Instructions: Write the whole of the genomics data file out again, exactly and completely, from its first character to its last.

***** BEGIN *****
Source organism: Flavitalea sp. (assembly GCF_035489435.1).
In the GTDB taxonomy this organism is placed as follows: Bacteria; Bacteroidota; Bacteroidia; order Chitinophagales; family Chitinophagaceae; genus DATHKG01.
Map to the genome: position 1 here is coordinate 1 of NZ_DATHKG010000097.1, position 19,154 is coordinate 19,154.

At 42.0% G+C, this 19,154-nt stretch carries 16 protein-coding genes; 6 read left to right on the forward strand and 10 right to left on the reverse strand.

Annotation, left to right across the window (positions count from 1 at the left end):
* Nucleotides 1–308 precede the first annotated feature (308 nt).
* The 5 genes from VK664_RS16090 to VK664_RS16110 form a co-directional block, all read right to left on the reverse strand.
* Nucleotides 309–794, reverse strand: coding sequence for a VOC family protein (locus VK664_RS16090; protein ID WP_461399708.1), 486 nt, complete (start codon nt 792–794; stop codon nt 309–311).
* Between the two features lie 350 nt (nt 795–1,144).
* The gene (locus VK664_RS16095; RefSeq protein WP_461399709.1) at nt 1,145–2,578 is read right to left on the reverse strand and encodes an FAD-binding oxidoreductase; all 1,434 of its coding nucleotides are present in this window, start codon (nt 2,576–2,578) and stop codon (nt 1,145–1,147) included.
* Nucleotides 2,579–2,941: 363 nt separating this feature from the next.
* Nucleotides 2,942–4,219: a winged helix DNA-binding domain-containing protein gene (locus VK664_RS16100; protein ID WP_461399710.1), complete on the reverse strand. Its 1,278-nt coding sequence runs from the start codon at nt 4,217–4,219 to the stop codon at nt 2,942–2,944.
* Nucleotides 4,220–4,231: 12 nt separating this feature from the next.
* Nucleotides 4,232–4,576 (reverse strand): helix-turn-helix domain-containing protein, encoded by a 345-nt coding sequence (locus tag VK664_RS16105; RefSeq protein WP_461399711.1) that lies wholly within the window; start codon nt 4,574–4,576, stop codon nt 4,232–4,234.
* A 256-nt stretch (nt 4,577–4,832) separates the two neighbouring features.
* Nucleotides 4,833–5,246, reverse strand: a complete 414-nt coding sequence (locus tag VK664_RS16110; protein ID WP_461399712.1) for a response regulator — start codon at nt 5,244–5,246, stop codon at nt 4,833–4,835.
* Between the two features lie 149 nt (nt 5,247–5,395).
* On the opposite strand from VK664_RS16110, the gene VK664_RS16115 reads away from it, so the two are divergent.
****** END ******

Source organism: Flavitalea sp. (assembly GCF_035489435.1).
In the GTDB taxonomy this organism is placed as follows: Bacteria; Bacteroidota; Bacteroidia; order Chitinophagales; family Chitinophagaceae; genus DATHKG01.
Map to the genome: position 1 here is coordinate 1 of NZ_DATHKG010000097.1, position 19,154 is coordinate 19,154.

At 42.0% G+C, this 19,154-nt stretch carries 16 protein-coding genes; 6 read left to right on the forward strand and 10 right to left on the reverse strand.

Annotation, left to right across the window (positions count from 1 at the left end):
* Nucleotides 1–308 precede the first annotated feature (308 nt).
* The 5 genes from VK664_RS16090 to VK664_RS16110 form a co-directional block, all read right to left on the reverse strand.
* Nucleotides 309–794, reverse strand: coding sequence for a VOC family protein (locus VK664_RS16090; protein ID WP_461399708.1), 486 nt, complete (start codon nt 792–794; stop codon nt 309–311).
* Between the two features lie 350 nt (nt 795–1,144).
* The gene (locus VK664_RS16095; RefSeq protein WP_461399709.1) at nt 1,145–2,578 is read right to left on the reverse strand and encodes an FAD-binding oxidoreductase; all 1,434 of its coding nucleotides are present in this window, start codon (nt 2,576–2,578) and stop codon (nt 1,145–1,147) included.
* Nucleotides 2,579–2,941: 363 nt separating this feature from the next.
* Nucleotides 2,942–4,219: a winged helix DNA-binding domain-containing protein gene (locus VK664_RS16100; protein ID WP_461399710.1), complete on the reverse strand. Its 1,278-nt coding sequence runs from the start codon at nt 4,217–4,219 to the stop codon at nt 2,942–2,944.
* Nucleotides 4,220–4,231: 12 nt separating this feature from the next.
* Nucleotides 4,232–4,576 (reverse strand): helix-turn-helix domain-containing protein, encoded by a 345-nt coding sequence (locus tag VK664_RS16105; RefSeq protein WP_461399711.1) that lies wholly within the window; start codon nt 4,574–4,576, stop codon nt 4,232–4,234.
* A 256-nt stretch (nt 4,577–4,832) separates the two neighbouring features.
* Nucleotides 4,833–5,246, reverse strand: a complete 414-nt coding sequence (locus tag VK664_RS16110; protein ID WP_461399712.1) for a response regulator — start codon at nt 5,244–5,246, stop codon at nt 4,833–4,835.
* Between the two features lie 149 nt (nt 5,247–5,395).
* On the opposite strand from VK664_RS16110, the gene VK664_RS16115 reads away from it, so the two are divergent.